Since 2017, the world renowned, award-winning archival imprint Light In The Attic Records has been curating an ongoing series of collections chronicling Japanese pop music from the mid-70s to the late 80s during the country’s robust economic boom bolstered by the success of such companies as Sony, Sega and Nintendo.
And on January 22nd, LITA will be releasing the third title in their Japan Archival Series. Titled Somewhere Between: Mutant Pop, Electronic Minimalism & Shadow Sounds of Japan 1980–1988, the latest collection serves as a natural bridge between the periods covered by its two predecessors, Kankyō Ongaku: Japanese Ambient, Environmental & New Age Music 1980–1990 and Pacific Breeze: Japanese City Pop, AOR & Boogie 1976–1986. As a set, they represent the sonic quintessence of Japan in the 1980s, where the country made the greatest comeback in human history by leading the markets in stereo, arcade, toy and cartoon culture. It is also the first ever officially licensed compilation of its kind to be made available outside of Japan.
From the Avant–minimalism of Mkwaju Ensemble and Yoshio Ojima, to the leftfield techno-pop of Mishio Ogawa and Noriko Miyamoto (featuring members of the legendary Yellow Magic Orchestra), this third volume of the series serves as a showcase for the rising independent music scene in Japan. Indeed, major labels like Warner Music and Nippon Columbia continued to cultivate successful creative music at the time, the advent of such affordable media formats as 7-inch vinyl, cassettes and flexi-discs made it possible for indie labels like Vanity and Balcony and such homegrown artists as Ojima and Naoki Asai to navigate a clearer path to success on their own terms.
Comprised of 14 tracks (with an additional eight included with the digital version of the collection), Somewhere Between: Mutant Pop, Electronic Minimalism & Shadow Sounds of Japan 1980–1988 was curated by LITA reissue producer Yosuke Kitazawa and Mark “Frosty” McNeill of dublab fame, who also penned the liner notes to the collection as well.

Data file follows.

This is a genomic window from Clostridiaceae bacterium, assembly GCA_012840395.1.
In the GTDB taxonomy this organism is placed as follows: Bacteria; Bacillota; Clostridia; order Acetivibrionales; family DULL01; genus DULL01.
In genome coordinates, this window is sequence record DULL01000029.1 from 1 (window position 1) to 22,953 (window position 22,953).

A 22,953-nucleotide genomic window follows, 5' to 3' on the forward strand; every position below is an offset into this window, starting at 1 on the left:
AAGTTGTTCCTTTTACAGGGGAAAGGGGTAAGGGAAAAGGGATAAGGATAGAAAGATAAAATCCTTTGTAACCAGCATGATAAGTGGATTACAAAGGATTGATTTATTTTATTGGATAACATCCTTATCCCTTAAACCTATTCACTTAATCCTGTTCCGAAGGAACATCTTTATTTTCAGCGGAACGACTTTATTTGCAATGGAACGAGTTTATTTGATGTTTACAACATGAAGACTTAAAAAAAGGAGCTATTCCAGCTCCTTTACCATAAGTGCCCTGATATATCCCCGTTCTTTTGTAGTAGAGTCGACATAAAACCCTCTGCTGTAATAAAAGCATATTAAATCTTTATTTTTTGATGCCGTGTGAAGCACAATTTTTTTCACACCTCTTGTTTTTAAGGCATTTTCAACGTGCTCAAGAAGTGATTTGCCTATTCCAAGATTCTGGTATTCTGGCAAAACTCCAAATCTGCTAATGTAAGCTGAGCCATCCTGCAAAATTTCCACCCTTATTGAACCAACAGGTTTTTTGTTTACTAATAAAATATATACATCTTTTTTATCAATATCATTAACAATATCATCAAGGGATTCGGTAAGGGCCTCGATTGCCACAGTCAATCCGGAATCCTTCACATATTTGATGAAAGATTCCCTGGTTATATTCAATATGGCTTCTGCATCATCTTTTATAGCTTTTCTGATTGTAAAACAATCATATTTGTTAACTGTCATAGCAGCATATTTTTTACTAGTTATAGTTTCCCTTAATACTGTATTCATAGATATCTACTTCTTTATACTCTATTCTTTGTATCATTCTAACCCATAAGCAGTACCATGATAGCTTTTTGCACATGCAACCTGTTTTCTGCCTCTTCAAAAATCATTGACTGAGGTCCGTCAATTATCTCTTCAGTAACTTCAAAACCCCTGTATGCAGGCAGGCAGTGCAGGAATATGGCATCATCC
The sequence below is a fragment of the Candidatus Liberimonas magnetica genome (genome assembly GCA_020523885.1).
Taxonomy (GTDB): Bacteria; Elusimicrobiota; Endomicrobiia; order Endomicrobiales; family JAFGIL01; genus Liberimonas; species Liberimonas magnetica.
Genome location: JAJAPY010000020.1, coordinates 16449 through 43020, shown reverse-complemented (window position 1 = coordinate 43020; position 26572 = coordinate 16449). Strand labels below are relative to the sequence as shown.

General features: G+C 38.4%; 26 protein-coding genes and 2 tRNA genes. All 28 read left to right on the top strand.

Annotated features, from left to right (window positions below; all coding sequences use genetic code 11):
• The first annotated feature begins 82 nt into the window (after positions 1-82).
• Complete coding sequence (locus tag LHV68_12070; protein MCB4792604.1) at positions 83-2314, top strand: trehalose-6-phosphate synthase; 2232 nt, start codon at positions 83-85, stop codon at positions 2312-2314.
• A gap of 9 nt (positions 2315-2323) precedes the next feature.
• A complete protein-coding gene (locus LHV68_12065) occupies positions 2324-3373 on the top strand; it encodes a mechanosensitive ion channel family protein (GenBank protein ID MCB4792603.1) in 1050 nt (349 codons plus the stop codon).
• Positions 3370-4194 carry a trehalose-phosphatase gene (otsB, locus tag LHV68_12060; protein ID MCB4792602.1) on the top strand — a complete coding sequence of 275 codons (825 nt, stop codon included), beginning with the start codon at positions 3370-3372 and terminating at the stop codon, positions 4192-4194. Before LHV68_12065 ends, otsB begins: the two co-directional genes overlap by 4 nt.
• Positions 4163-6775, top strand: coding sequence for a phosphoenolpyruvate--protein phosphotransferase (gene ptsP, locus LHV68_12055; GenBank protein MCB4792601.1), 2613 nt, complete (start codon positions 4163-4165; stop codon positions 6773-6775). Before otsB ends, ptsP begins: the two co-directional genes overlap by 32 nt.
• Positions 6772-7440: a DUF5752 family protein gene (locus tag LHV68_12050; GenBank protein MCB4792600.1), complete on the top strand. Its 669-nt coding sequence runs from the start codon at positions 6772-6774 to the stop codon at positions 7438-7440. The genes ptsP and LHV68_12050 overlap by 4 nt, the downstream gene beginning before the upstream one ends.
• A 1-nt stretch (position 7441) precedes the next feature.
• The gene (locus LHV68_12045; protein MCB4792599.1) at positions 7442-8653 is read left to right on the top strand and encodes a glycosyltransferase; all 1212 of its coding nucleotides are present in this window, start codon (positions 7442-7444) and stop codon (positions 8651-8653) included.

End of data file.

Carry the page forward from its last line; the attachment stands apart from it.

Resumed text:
“I’ve listened to the songs on ‘Somewhere Between’ countless times and they still feel like clouds,” says McNeill of the project, which also features artwork by renowned illustrator/designer Koichi Sato. “As a non-Japanese speaker, I can only grasp at their fuzzy frames while my imagination fills in the rest. Curiosity transcends the need for complete comprehension and spirit propels discovery. We have joyfully charted a vague terrain and assembled amorphous forms from an earnest perspective. These are the sounds of transition and searching—a celebration of the freedom found in floating.”
Somewhere Between is a collection of music, much of it released for the first time outside Japan, that is bound more by energetic vibration than shared history, genre or scene. Housed in a wide–spine jacket, the double LP edition is offered on black vinyl, with different color editions being available exclusively at LightInTheAttic.net and at independent record stores. The compilation’s first single, Mishio Ogawa’s “Hikari No Ito Kin No Ito,” is available now on all digital platforms.
Click here to pre-order Somewhere Between: Mutant Pop, Electronic Minimalism & Shadow Sounds of Japan 1980–1988.